OK, but I'm afraid that's all the time we have. Hope to have you guys back on the show when you pick up the tempo a little, OK?

Mom, let's go get an egg cream, whaddaya say?

Talk Show Band breaks into theme song and the audience, after Headphone-Clad Stage Manager douses them with mouthwash, begins to wake up....


Please Donate to Help Save PopMatters

PopMatters have been informed by our current technology provider that we have until December to move off their service. We are moving to WordPress and a new host, but we really need your help to fund the move and further development.





Jefferson Starship Soar Again with 'Mother of the Sun'

Rock goddess Cathy Richardson speaks out about honoring the legacy of Paul Kantner, songwriting with Grace Slick for the Jefferson Starship's new album, and rocking the vote to dump Trump.


Black Diamond Queens: African American Women and Rock and Roll (excerpt)

Ikette Claudia Lennear, rumored to be the inspiration for Mick Jagger's "Brown Sugar", often felt disconnect between her identity as an African American woman and her engagement with rock. Enjoy this excerpt of cultural anthropologist Maureen Mahon's Black Diamond Queens, courtesy of Duke University Press.

Maureen Mahon

Ane Brun's 'After the Great Storm' Features Some of Her Best Songs

The irresolution and unease that pervade Ane Brun's After the Great Storm perfectly mirror the anxiety and social isolation that have engulfed this post-pandemic era.


'Long Hot Summers' Is a Lavish, Long-Overdue Boxed Set from the Style Council

Paul Weller's misunderstood, underappreciated '80s soul-pop outfit the Style Council are the subject of a multi-disc collection that's perfect for the uninitiated and a great nostalgia trip for those who heard it all the first time.


ABBA's 'Super Trouper' at 40

ABBA's winning – if slightly uneven – seventh album Super Trouper is reissued on 45rpm vinyl for its birthday.


The Mountain Goats Find New Sonic Inspiration on 'Getting Into Knives'

John Darnielle explores new sounds on his 19th studio album as the Mountain Goats—and creates his best record in years with Getting Into Knives.


The 100 Best Albums of the 2000s: 60-41

PopMatters' coverage of the 2000s' best recordings continues with selections spanning Swedish progressive metal to minimalist electrosoul.


Is Carl Neville's 'Eminent Domain' Worth the Effort?

In Carl Neville's latest novel, Eminent Domain, he creates complexities and then shatters them into tiny narrative bits arrayed along a non-linear timeline.


Horrors in the Closet: Horrifying Heteronormative Scapegoating

The artificial connection between homosexuality and communism created the popular myth of evil and undetectable gay subversives living inside 1950s American society. Film both reflected and refracted the homophobia.


Johnny Nash Refused to Remember His Place

Johnny Nash, part rock era crooner, part Motown, and part reggae, was too polite for the more militant wing of the Civil Rights movement, but he also suffered at the hands of a racist music industry that wouldn't market him as a Black heartthrob. Through it all he was himself, as he continuously refused to "remember his place".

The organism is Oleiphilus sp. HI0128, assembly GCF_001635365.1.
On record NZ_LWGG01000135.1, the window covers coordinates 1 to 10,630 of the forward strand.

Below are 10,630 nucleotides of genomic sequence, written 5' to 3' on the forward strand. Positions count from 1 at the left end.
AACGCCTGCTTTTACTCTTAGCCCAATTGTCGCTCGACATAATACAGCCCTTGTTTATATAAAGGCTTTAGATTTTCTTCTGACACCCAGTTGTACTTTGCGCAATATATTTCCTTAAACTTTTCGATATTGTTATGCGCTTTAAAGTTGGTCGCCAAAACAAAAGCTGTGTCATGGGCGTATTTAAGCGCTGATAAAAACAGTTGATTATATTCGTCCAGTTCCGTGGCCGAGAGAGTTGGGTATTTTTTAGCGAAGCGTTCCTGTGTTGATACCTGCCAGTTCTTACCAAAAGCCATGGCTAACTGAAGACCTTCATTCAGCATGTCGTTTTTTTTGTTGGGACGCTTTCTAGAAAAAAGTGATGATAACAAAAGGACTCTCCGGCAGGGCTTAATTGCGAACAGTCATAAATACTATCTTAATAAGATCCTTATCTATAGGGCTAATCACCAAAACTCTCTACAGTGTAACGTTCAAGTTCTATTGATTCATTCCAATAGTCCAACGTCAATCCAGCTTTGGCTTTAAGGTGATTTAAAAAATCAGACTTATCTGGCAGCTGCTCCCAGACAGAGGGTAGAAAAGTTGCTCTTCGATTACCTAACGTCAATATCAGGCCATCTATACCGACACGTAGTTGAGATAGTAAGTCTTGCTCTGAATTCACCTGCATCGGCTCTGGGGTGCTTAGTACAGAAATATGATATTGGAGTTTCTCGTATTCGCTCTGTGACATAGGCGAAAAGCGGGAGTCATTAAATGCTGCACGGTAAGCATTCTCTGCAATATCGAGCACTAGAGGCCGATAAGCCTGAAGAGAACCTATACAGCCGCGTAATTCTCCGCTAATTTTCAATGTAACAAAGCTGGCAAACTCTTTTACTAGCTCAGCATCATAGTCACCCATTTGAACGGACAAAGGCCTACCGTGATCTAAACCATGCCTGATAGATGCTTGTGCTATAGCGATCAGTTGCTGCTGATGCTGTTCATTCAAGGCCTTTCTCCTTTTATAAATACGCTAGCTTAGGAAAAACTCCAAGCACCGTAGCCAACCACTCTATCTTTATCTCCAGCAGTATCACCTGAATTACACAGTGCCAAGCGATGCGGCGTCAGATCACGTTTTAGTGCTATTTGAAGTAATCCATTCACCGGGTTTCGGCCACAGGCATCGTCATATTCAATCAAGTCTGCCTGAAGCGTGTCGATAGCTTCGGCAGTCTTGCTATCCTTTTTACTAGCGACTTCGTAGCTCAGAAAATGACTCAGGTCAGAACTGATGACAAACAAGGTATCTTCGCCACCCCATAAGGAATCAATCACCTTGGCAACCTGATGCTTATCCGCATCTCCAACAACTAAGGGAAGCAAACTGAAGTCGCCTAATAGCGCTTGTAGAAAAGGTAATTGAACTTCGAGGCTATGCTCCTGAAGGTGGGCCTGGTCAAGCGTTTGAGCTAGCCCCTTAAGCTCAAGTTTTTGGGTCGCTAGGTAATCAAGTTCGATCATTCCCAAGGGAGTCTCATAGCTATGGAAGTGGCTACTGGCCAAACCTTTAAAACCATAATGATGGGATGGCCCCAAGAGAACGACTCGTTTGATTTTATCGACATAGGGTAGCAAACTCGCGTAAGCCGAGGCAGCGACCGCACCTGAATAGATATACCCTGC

John Hollenbeck Completes a Trilogy with 'Songs You Like a Lot'

The third (and final?) collaboration between a brilliant jazz composer/arranger, the Frankfurt Radio Big Band, vocalists Kate McGarry and Theo Bleckman, and the post-1950 American pop song. So great that it shivers with joy.


The Return of the Rentals After Six Years Away

The Rentals release a space-themed album, Q36, with one absolute gem of a song.


Matthew Murphy's Post-Wombats Project Sounds a Lot Like the Wombats (And It's a Good Thing)

While UK anxiety-pop auteurs the Wombats are currently hibernating, frontman Matthew "Murph" Murphy goes it alone with a new band, a mess of deprecating new earworms, and revived energy.


The 100 Best Albums of the 2000s: 80-61

In this next segment of PopMatters' look back on the music of the 2000s, we examine works by British electronic pioneers, Americana legends, and Armenian metal provocateurs.


In the Tempest's Eye: An Interview with Surfer Blood

Surfer Blood's 2010 debut put them on the map, but their critical sizzle soon faded. After a 2017 comeback of sorts, the group's new record finds them expanding their sonic by revisiting their hometown with a surprising degree of reverence.


Artemis Is the Latest Jazz Supergroup

A Blue Note supergroup happens to be made up of women, exclusively. Artemis is an inconsistent outing, but it dazzles just often enough.


Horrors in the Closet: A Closet Full of Monsters

A closet full of monsters is a scary place where "straight people" can safely negotiate and articulate their fascination and/or dread of "difference" in sexuality.


'Wildflowers & All the Rest' Is Tom Petty's Masterpiece

Wildflowers is a masterpiece because Tom Petty was a good enough songwriter by that point to communicate exactly what was on his mind in the most devastating way possible.

Collapse Expand Reviews

Collapse Expand Features

PM Picks
Collapse Expand Pm Picks

© 1999-2020 PopMatters.com. All rights reserved.
PopMatters is wholly independent, women-owned and operated.